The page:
Nasty Side-Channel Attack Vulnerability (Again) In Windows & Linux Discovered
A new variant of side-channel attack is recently discovered being actively exploited in the wild against Windows and Linux targets. Publicly revealed in a paper titled ‘Page Cache Attacks’ published by a group of researchers headed by Daniel Gruss, Erik Kraft, Trishita Tiwari, Michael Schwarz and other members from Graz University of Technology and Boston University. Side-channel attacks are alternative exploitation scenarios of a computer through cache, acoustic, electromagnetic, sound, power or timing information. Hardware agnostic attacks are very difficult to track down; it takes a lot of study of the behavior of the computer equipment to realize something is wrong with them.
“Our side-channel permits unprivileged monitoring of some memory accesses of other processes, with a spatial resolution of 4 kB and a temporal resolution of 2 µs on Linux (restricted to 6.7 measurements per second) and 466 ns on Windows (restricted to 223 measurements per second); this is roughly the same order of magnitude as the current state of-the-art cache attacks,” explained the researchers.
The Page Cache is a special partition in a computer memory which is currently being used by a running program. This portion is directly supervised by the operating system, hence easily programmable in contrast to the cache residing in the computer’s hard drive or processor die.
“We present a set of local attacks that work entirely without any timers, utilizing operating system calls (mincore on Linux and QueryWorkingSetEx on Windows) to elicit page cache information. We also show that page cache metadata can leak to a remote attacker over a network channel, producing a stealthy covert channel between a malicious local sender process and an external attacker,” added the researchers.
Both Microsoft and Linux teams were informed about the issue presented in the paper, and all of their disclosures have known mitigation procedures as implemented by both Microsoft and Linux teams. This usually comes as an update to both Linux and Windows core system files and libraries to mitigate the concerns raised by the paper’s authors.
“We present several ways to mitigate our attack in software, and observe that certain page replacement algorithms reduce the applicability of our attack while simultaneously improving the system performance. In our responsible disclosure, both Microsoft and the Linux security team acknowledged the problem and informed us that they will follow our recommendations with security patches to mitigate our attack,” said the researchers.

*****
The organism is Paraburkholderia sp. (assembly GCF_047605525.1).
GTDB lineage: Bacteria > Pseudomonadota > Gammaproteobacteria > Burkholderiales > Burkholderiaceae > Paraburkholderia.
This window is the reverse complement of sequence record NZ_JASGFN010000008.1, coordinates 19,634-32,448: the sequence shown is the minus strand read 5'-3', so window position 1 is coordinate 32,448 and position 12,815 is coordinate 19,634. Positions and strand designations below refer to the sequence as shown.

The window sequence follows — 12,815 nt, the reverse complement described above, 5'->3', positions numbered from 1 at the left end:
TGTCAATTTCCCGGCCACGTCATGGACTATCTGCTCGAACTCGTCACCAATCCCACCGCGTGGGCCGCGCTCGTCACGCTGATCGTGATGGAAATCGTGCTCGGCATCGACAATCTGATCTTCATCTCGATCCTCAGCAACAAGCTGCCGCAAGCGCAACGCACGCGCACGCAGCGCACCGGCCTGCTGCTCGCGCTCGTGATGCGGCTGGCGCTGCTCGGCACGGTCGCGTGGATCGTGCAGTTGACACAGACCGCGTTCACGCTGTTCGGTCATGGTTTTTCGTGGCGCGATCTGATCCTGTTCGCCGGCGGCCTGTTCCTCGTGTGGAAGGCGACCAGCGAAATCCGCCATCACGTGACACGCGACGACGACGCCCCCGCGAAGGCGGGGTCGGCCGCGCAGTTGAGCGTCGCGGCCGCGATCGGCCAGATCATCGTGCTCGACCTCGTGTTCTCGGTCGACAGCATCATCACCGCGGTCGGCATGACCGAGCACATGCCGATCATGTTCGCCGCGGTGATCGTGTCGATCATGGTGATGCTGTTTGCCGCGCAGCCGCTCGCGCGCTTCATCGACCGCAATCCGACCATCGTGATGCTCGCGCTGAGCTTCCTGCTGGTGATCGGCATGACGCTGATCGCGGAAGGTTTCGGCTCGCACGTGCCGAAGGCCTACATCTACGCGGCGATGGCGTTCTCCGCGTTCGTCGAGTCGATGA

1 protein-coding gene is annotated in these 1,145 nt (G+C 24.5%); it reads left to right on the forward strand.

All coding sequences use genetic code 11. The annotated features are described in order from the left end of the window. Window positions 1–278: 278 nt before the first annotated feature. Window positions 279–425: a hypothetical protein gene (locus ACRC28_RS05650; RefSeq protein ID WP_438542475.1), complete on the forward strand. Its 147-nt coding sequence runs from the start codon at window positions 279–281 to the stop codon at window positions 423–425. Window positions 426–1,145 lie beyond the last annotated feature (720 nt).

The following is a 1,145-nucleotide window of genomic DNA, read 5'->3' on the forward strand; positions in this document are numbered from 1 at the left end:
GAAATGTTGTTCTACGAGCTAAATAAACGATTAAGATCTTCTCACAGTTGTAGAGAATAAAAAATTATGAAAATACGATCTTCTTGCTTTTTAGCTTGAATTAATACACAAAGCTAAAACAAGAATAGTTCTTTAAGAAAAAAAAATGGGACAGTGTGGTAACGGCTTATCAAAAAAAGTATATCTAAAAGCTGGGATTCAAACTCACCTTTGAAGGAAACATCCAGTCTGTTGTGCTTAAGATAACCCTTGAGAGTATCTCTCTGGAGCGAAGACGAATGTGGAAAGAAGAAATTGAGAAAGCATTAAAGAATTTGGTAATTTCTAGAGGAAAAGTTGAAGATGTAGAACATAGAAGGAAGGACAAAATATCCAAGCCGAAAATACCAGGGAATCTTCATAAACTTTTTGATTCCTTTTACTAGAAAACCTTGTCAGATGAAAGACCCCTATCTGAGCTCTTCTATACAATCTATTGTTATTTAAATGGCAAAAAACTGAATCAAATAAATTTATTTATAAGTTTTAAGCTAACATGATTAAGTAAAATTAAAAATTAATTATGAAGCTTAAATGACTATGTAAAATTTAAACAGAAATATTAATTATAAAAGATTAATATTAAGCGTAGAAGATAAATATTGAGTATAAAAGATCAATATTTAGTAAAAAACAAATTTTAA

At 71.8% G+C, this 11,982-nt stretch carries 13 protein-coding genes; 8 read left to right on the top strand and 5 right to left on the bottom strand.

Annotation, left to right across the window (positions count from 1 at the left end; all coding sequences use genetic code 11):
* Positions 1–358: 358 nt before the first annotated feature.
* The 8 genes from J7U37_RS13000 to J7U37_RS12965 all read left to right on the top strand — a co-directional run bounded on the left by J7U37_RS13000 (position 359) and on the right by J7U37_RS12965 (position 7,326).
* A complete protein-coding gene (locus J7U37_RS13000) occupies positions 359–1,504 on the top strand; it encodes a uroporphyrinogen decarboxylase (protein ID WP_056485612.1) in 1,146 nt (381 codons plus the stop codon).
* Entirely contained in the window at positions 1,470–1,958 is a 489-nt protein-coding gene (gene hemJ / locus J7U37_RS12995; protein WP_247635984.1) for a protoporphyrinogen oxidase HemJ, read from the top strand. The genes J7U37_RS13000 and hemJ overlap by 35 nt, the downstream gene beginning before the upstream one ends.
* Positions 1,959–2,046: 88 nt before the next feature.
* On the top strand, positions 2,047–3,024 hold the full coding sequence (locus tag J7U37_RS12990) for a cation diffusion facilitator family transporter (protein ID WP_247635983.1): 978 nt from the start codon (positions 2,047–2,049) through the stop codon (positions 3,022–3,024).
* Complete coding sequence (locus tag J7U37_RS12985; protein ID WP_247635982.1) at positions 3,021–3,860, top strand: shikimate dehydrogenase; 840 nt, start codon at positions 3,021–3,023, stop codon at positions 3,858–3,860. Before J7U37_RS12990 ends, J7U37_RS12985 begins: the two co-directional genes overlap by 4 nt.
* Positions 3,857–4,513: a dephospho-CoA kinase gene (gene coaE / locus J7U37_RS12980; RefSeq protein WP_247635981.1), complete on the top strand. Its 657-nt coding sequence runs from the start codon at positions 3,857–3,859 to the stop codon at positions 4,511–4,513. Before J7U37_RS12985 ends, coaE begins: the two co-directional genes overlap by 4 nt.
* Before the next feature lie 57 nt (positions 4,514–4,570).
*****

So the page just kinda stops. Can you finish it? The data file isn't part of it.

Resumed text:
The advantage of the discovered side-channel attack is the amount of data that can be recovered, with a spatial resolution of 4KB, information leakage will be a desirable goal for any attacker who will try to pull such type of attack. With 4KB information per two microseconds, that is much more information extraction than a keystroke logger attack. It basically means the side-channel attack revealed by the group of researchers will be able to extract information from a computer as fast as 6 keystrokes per second, as fast as the world’s fastest typist.
The real danger with this is such an attack don’t need to occur on site, it can be pulled-off remotely through remote exploitation technique. A simple malware that can run a code in ‘regular user’ privilege can retrieve the data captured by the side-channel attack. All Linux and Windows users are expected to install the system updates as soon as it becomes available for download.
Kevin Jones690 Posts
Kevin Jones, Ph.D., is a research associate and a Cyber Security Author with experience in Penetration Testing, Vulnerability Assessments, Monitoring solutions, Surveillance and Offensive technologies etc. Currently, he is a freelance writer on latest security news and other happenings. He has authored numerous articles and exploits which can be found on popular sites like hackercombat.com and others. He holds prestigious certifications like OSWP, OSCP, ITIL. His goals in life are simple - to finish her maiden business venture on Cybersecurity, and then to keep writing books for as long as possibly can and never miss a flight that makes the news.